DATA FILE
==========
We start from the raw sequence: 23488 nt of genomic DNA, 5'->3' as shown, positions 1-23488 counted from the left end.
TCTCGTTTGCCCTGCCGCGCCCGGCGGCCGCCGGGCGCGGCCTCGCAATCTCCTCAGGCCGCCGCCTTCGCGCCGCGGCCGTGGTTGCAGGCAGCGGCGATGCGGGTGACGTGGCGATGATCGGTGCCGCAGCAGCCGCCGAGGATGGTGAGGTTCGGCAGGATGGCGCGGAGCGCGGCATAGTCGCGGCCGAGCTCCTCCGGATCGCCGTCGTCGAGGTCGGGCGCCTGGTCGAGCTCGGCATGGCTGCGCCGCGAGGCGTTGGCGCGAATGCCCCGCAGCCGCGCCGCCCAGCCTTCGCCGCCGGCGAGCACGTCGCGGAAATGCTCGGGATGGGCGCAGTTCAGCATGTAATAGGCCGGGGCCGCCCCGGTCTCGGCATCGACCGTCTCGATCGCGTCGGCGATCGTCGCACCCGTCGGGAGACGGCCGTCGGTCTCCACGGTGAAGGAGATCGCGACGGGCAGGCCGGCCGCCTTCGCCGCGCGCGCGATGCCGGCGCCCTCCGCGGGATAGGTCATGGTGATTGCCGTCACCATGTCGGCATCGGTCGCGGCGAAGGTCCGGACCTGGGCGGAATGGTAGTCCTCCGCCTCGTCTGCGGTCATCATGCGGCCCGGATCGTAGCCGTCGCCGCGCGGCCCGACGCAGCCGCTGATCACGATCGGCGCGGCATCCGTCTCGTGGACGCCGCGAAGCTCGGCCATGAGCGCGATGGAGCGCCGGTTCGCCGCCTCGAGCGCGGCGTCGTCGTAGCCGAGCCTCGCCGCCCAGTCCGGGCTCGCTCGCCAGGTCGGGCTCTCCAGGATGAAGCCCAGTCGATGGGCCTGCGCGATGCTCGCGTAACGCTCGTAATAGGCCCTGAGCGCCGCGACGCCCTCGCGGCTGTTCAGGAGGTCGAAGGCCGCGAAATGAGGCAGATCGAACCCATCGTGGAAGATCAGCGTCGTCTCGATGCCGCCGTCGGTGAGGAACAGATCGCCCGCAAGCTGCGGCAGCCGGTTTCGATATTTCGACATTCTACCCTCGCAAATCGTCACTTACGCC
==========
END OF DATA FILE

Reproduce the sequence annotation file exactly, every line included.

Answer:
We start from the raw sequence: 23488 nt of genomic DNA, 5'->3' as shown, positions 1-23488 counted from the left end.
TCTCGTTTGCCCTGCCGCGCCCGGCGGCCGCCGGGCGCGGCCTCGCAATCTCCTCAGGCCGCCGCCTTCGCGCCGCGGCCGTGGTTGCAGGCAGCGGCGATGCGGGTGACGTGGCGATGATCGGTGCCGCAGCAGCCGCCGAGGATGGTGAGGTTCGGCAGGATGGCGCGGAGCGCGGCATAGTCGCGGCCGAGCTCCTCCGGATCGCCGTCGTCGAGGTCGGGCGCCTGGTCGAGCTCGGCATGGCTGCGCCGCGAGGCGTTGGCGCGAATGCCCCGCAGCCGCGCCGCCCAGCCTTCGCCGCCGGCGAGCACGTCGCGGAAATGCTCGGGATGGGCGCAGTTCAGCATGTAATAGGCCGGGGCCGCCCCGGTCTCGGCATCGACCGTCTCGATCGCGTCGGCGATCGTCGCACCCGTCGGGAGACGGCCGTCGGTCTCCACGGTGAAGGAGATCGCGACGGGCAGGCCGGCCGCCTTCGCCGCGCGCGCGATGCCGGCGCCCTCCGCGGGATAGGTCATGGTGATTGCCGTCACCATGTCGGCATCGGTCGCGGCGAAGGTCCGGACCTGGGCGGAATGGTAGTCCTCCGCCTCGTCTGCGGTCATCATGCGGCCCGGATCGTAGCCGTCGCCGCGCGGCCCGACGCAGCCGCTGATCACGATCGGCGCGGCATCCGTCTCGTGGACGCCGCGAAGCTCGGCCATGAGCGCGATGGAGCGCCGGTTCGCCGCCTCGAGCGCGGCGTCGTCGTAGCCGAGCCTCGCCGCCCAGTCCGGGCTCGCTCGCCAGGTCGGGCTCTCCAGGATGAAGCCCAGTCGATGGGCCTGCGCGATGCTCGCGTAACGCTCGTAATAGGCCCTGAGCGCCGCGACGCCCTCGCGGCTGTTCAGGAGGTCGAAGGCCGCGAAATGAGGCAGATCGAACCCATCGTGGAAGATCAGCGTCGTCTCGATGCCGCCGTCGGTGAGGAACAGATCGCCCGCAAGCTGCGGCAGCCGGTTTCGATATTTCGACATTCTACCCTCGCAAATCGTCACTTACGCC